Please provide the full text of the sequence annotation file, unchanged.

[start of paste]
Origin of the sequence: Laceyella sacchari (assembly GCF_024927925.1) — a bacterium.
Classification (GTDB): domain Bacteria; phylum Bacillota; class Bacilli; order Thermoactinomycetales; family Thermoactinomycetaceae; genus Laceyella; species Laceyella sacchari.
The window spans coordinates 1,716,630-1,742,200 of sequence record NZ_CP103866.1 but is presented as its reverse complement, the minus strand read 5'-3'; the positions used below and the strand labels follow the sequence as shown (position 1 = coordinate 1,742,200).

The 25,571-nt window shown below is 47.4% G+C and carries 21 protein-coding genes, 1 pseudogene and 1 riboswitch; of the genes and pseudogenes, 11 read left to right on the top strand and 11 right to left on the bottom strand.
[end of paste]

Origin of the sequence: Laceyella sacchari (assembly GCF_024927925.1) — a bacterium.
Classification (GTDB): domain Bacteria; phylum Bacillota; class Bacilli; order Thermoactinomycetales; family Thermoactinomycetaceae; genus Laceyella; species Laceyella sacchari.
The window spans coordinates 1,716,630-1,742,200 of sequence record NZ_CP103866.1 but is presented as its reverse complement, the minus strand read 5'-3'; the positions used below and the strand labels follow the sequence as shown (position 1 = coordinate 1,742,200).

The 25,571-nt window shown below is 47.4% G+C and carries 21 protein-coding genes, 1 pseudogene and 1 riboswitch; of the genes and pseudogenes, 11 read left to right on the top strand and 11 right to left on the bottom strand.